There were a few tehillim books there and we began to say tehillim with heavy hearts. How much we wanted to see him! The Rebbetzin came outside and gave us a drink. We made a shehakol nihiyeh bidvaro and the words took on new meaning. She answered amen and said "There is so much ink left in his pen" [he was a prolific author A.E.]. She lowered her eyes. We started to leave. His son Rav Nachum Neriah [former long time Rebbe in Yeshivat Hakotel A.E.] came outside. "Abba wants to daven mincha as soon as possible. One more tefilla in his lifetime while he still has the chance, maybe you can come into the room."

The room was completely filled with sefarim. Gemara, Halacha, Aggada, Pilpul, Mechkar, Drush etc. I tried to take in everything I was experiencing and felt holiness. Rav Neriah was on a bed in the room, connected to machines. His granddaughter was reading Pirkei Avos to him. "Ben shmonim ligvuros, Ben tishim lashuach ... Ben Bag Bag omer, hafoch bah vihapoch bah dikoola bah." The Rav motioned with his hand as if to say "More, more don't stop!"

We davened Mincha. Rav Nachum Shlita said the silent shmoneh esrei aloud so that his father could whisper along with him. "Rifa'ainu Hashem vineyrafey" the young boys from the Yeshiva were davening intensely. We then read chapters of tehillim with great emotion. "Mimaamakim kirasicha Hashem" [From the depths we call you Hashem].

In the throes of great suffering the Rav had moments of lucidity. On one side of the bed stood his wife with wondrous silence. On the other side stood his son and granddaughter. We stood next to them. There was a shining light in the room and special rays of kindness ["chut shel chessed"] emanated from his face. I said "Orech yamim u'shnot chaim" [long life]. He expended great effort and answered "We will continue, continue to spread Torah and fear of Hashem and we will succeed b'ezrat Hashem. Amen keyn yehi ratzon!" Amen keyn yehi ratzon. It seemed like he dozed off but then one of the Yeshiva boys asked "Niggun?" Rav Neriah with his last remaining strength motioned "Yes". "Which Niggun?" the boys asked. "Which Niggun?" Rav Nachum asked . "Which Niggun?" his wife asked.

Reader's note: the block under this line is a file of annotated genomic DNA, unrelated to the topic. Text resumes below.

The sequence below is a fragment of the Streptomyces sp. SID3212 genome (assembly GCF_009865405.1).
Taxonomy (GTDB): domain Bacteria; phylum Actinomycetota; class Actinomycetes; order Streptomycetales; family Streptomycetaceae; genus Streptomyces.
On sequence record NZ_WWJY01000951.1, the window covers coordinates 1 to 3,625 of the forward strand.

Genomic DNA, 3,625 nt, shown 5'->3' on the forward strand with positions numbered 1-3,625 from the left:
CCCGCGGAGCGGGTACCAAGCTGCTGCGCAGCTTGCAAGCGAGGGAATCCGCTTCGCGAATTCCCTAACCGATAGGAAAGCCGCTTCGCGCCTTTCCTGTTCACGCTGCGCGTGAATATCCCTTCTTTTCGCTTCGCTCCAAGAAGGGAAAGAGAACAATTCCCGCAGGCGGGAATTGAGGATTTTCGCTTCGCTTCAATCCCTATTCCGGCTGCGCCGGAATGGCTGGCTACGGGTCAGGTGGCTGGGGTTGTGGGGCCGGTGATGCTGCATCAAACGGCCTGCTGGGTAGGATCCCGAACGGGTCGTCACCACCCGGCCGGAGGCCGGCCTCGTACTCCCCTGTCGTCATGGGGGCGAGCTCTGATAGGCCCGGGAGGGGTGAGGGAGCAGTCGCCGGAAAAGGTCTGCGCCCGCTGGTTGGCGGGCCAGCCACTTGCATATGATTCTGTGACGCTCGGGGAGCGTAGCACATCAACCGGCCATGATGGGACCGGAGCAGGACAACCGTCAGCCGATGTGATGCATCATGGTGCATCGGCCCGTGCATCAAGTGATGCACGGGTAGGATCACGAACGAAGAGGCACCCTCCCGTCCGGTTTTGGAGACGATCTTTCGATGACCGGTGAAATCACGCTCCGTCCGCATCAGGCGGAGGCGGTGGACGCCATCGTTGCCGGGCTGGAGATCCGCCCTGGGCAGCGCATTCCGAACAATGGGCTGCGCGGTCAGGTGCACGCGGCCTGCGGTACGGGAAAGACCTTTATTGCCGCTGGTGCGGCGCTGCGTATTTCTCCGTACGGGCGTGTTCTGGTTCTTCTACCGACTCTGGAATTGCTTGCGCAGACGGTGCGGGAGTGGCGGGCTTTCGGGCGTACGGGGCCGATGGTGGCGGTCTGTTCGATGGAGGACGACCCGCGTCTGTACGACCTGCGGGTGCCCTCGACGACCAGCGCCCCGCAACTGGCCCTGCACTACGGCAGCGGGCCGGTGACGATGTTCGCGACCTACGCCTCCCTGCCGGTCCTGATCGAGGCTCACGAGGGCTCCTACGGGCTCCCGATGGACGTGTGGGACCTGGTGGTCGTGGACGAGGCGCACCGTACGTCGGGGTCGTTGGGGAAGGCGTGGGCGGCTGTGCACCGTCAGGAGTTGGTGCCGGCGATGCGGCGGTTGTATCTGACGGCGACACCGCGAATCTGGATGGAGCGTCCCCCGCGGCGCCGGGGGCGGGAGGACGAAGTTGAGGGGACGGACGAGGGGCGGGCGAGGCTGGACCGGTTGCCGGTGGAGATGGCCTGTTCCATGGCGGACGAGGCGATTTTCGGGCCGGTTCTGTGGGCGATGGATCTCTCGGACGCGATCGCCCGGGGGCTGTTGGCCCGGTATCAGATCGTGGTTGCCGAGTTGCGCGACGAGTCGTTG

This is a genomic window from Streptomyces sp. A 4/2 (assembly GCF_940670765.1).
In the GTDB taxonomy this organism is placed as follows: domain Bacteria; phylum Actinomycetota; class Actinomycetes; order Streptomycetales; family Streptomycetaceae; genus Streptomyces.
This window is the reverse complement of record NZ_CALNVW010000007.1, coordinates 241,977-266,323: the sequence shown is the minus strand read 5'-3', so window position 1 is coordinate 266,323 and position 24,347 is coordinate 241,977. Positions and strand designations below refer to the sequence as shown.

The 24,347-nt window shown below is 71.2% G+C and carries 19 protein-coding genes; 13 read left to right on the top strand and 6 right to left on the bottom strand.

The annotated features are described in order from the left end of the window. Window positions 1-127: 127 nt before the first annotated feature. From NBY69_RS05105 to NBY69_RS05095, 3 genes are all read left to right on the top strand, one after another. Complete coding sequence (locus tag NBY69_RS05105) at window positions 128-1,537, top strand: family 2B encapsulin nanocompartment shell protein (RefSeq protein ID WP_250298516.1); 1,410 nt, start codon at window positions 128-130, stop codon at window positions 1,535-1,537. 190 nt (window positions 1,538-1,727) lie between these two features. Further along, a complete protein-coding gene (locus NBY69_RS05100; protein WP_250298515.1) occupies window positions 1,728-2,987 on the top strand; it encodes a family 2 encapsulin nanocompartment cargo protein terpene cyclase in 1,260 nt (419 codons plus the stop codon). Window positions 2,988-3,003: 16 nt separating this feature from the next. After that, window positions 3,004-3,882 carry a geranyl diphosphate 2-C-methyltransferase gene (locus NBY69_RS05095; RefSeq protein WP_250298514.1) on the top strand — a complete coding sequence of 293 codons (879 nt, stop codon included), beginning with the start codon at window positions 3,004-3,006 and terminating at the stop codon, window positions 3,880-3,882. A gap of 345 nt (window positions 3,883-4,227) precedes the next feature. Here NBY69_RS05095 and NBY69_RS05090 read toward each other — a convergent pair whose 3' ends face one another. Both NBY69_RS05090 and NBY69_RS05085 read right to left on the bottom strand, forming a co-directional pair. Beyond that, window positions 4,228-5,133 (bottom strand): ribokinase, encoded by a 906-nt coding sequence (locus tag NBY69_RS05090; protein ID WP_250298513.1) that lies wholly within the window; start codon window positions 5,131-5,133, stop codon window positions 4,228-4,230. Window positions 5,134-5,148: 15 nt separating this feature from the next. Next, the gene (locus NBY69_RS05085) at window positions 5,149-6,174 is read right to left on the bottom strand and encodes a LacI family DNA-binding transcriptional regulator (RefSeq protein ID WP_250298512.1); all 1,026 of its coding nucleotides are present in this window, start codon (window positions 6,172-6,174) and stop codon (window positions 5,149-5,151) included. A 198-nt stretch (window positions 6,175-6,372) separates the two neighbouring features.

Rav Neriah tried without success to hint to us. Then he started softly humming with tremendous internal power "Vi'yedu ... vi'yedu .... vi'yedu ... ki atah shimcha Hashem .... ki atah shimcha Hashem livadecha, elyon elyon, al kol ha'aretz, elyon elyon al kol ha'aretz..." [You should know that Hashem alone is elevated above the earth.] The niggun is soft and sweet and gets stronger and stronger as we go along, filled with faith. The Rav is singing along "Vi'yedu, vi'yedu, viyedu ki atah shimcha Hashem, livadecha ...." The Rebbetzin is holding his hand and singing softly "elyon, elyon al kol ha'aretz." On the other side of the bed stands Rav Nachum, with his eyes closed and sings with great intensity and dveykus "Elyon, elyon al kol ha'aretz." I stood there and was tremendously moved by the power of the moment. The room was filled with holy books. Books, notes as well as medications were still scattered on the wooden desk where Rav Neriah had written countless articles and books.

Rav Neriah, with a shining countenance, gathered all of his strength and sang "Vi'yedu .. elyon, elyon al kol ha'aretz." I remembered the saying of our Sages "The Shechina is above the head of the sick person." Little by little, the niggun petered out and the boys became silent.

Suddenly the head of Rav Neriah was lifted up slightly, and his voice was heard "elyon..." and he hints to us to continue. The boys sing this time even more powerfully, with more joy and optimism. The Rebbetzin, with a little smile of encouragement on her face, nods her head. "Elyon, al kol ha'aretz."

I have forgotten all of the events of the outside world and all I can see is the shining face of Rav Neriah as he sings "Vi'yedu ki atah shimcha Hashem, elyon al kol ha'aretz."

Oh Boy!! Oh Boy!!


[I thank my friend Rav C. G. for bringing this to my attention.]

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Segula - 40 days at the Kotel

About me

  • I'm Rabbi Ally Ehrman
  • From Old City Jerusalem, Israel
  • I am a Rebbe in Yeshivat Netiv Aryeh.